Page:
Can’t an album be lauded for its composition merits instead of how original it is? Apparently not. Bands like the now defunct Ocoai are often dismissed as generic simply because they don’t try to wow listeners with how “experimental” or “forward thinking” they are. I respectfully disagree with that thought process. Although Ocoai’s “The Electric Hand” was far from groundbreaking, it still displayed a vast amount of musicality. It is Post-Metal done by the book… and it is done extremely well.
One of the first things I noticed when I listened to this album was the production and composition. This album balances traditional rock instruments with orchestral arrangements (played on real instruments, I might add) with electronic ambience thrown in for good measure. The fact each element has room to breathe can only be credited to the skill of the musicians making the music. Injecting orchestral soundscapes into rock music is nothing new in the post rock community, but Ocoai still caught my attention. That is the theme of The Electric Hand: ignoring the fact many would consider a musical approach played out as they revitalizing it with surpassing artistry.
Complete with an intro, interlude, and outro, the 7 tracks on The Electric Hand feels very conceptually as a single unit. Every track on the record is supposed to be there. Every sonic element is an integral part of the overarching whole. Even the three aforementioned tracks serve a vital purpose. “Waking Fear” introduces warm guitar and cello before dropping into a harrowing noise assault that unexpectedly ends with a clean major chord. The appropriately titled “Somnium” features simple, meandering cello lines over plinking sitar, misshapen violin noodling, and sound collages. The concluding “Morte Audaciter” sports mournful piano and guitar interplay that ends with footsteps leaving the studio, along with a shutting door. Although short ventures into the purely atmospheric can be more than just an excuse to call an EP an LP, The Electric Hand exemplifies how one could use them as a way to accentuate the overall emotional vibe of the album by bringing bring odd instrumentation into play.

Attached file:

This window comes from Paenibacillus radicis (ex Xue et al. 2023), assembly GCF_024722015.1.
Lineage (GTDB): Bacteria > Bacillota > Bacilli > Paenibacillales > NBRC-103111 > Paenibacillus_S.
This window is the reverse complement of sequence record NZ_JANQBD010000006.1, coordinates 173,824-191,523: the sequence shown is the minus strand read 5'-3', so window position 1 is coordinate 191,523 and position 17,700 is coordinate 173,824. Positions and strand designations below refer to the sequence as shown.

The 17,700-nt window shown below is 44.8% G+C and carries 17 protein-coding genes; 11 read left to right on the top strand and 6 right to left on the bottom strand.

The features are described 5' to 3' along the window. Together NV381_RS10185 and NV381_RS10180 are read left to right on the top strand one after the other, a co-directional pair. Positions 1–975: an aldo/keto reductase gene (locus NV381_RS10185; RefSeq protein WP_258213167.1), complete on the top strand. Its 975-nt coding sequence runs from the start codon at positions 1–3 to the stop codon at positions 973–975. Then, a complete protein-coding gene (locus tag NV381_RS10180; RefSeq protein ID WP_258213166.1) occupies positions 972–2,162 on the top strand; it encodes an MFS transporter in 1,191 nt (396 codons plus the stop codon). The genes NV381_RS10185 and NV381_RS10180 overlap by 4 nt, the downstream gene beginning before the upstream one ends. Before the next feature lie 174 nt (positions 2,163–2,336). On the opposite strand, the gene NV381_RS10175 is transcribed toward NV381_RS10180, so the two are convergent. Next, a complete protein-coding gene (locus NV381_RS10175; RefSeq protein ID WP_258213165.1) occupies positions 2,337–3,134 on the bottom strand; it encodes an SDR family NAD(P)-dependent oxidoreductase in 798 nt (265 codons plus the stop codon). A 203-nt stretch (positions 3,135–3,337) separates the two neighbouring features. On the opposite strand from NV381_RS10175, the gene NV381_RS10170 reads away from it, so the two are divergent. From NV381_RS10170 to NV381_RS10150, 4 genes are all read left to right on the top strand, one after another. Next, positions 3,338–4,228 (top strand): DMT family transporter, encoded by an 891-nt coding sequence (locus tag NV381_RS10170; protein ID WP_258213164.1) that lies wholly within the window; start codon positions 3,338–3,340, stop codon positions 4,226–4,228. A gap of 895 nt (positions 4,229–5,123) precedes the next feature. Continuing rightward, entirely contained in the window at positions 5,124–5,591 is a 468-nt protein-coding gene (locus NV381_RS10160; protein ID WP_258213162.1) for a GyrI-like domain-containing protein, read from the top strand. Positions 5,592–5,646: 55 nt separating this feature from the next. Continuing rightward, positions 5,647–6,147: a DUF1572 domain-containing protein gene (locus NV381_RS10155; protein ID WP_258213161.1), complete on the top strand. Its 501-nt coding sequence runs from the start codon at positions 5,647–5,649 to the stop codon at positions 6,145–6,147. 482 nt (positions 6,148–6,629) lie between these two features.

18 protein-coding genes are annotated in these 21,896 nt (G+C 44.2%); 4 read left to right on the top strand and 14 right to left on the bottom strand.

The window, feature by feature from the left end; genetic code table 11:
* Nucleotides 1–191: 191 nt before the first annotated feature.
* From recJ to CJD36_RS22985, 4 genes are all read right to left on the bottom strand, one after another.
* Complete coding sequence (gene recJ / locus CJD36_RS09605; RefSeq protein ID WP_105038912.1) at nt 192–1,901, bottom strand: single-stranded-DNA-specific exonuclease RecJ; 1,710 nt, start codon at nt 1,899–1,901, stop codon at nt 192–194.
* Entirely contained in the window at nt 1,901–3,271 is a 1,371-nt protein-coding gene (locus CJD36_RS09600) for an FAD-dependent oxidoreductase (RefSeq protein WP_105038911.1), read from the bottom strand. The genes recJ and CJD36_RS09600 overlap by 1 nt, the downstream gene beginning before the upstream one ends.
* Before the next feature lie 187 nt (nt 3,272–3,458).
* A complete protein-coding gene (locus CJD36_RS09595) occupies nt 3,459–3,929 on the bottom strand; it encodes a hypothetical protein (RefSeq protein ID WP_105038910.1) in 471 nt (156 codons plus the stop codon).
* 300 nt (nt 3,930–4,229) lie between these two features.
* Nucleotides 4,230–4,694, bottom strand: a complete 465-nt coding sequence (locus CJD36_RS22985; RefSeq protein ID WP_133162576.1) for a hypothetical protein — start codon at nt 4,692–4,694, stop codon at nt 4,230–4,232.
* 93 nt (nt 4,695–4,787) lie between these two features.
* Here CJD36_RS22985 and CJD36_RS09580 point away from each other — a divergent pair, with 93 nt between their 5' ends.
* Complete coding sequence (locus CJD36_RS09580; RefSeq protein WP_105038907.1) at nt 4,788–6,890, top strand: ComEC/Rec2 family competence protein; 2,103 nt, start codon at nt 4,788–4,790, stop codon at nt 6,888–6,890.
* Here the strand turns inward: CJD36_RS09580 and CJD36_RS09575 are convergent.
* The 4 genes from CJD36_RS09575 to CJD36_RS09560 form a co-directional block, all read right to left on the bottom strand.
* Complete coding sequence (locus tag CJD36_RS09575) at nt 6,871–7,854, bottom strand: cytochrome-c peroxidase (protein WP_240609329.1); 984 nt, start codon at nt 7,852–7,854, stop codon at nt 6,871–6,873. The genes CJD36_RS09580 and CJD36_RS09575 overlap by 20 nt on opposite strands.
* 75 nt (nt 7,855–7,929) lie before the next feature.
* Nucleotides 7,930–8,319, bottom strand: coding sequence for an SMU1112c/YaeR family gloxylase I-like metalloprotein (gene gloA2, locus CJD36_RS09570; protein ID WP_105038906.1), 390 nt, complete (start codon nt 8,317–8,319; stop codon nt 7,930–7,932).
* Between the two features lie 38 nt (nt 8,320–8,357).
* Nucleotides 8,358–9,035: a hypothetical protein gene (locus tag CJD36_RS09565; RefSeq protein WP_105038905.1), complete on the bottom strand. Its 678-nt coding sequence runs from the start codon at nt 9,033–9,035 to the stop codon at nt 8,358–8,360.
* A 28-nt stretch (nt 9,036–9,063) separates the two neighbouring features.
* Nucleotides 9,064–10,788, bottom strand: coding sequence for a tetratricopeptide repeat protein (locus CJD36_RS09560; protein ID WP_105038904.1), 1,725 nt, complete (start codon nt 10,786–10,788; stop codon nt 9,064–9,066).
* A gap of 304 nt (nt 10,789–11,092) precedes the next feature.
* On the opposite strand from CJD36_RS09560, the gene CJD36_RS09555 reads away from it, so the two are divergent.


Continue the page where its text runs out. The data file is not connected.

The 4 traditional songs, like the others, are instrumental. The lack of vocals made musicality even more important to the quality of the album. As one could guess by this point, Ocoai delivers exquisite post rock/metal goodness throughout The Electric Hand. The riffs are crushingly heavy while maintaining melody and discernibility. Each passage is executed with an incredible amount of cleanliness. Don’t come here looking for the griminess of sludge metal, because these guys have a knack for balancing the monstrous with the delicate. While nothing about this is particularly daring, it still rules. There’s plenty of stylistic diversity on the album, ranging from the upbeat shuffle that begins “La Main D’electrique” to the callosal durge at the end of “Grimpeur.” Because of this, the drums get many chances to shine on The Electric Hand as they provide a backbone of unwavering groove throughout the changing styles. Although Ocoai’s creativity is within familiar parameters, their output is still stunningly compelling. They don’t try to dazzle listeners with grandiose experimentalism because they are perfectly capable of winning audiences over with their sheer knack for songwriting
You cane stream the album here.
Review by: Maxwell Heilman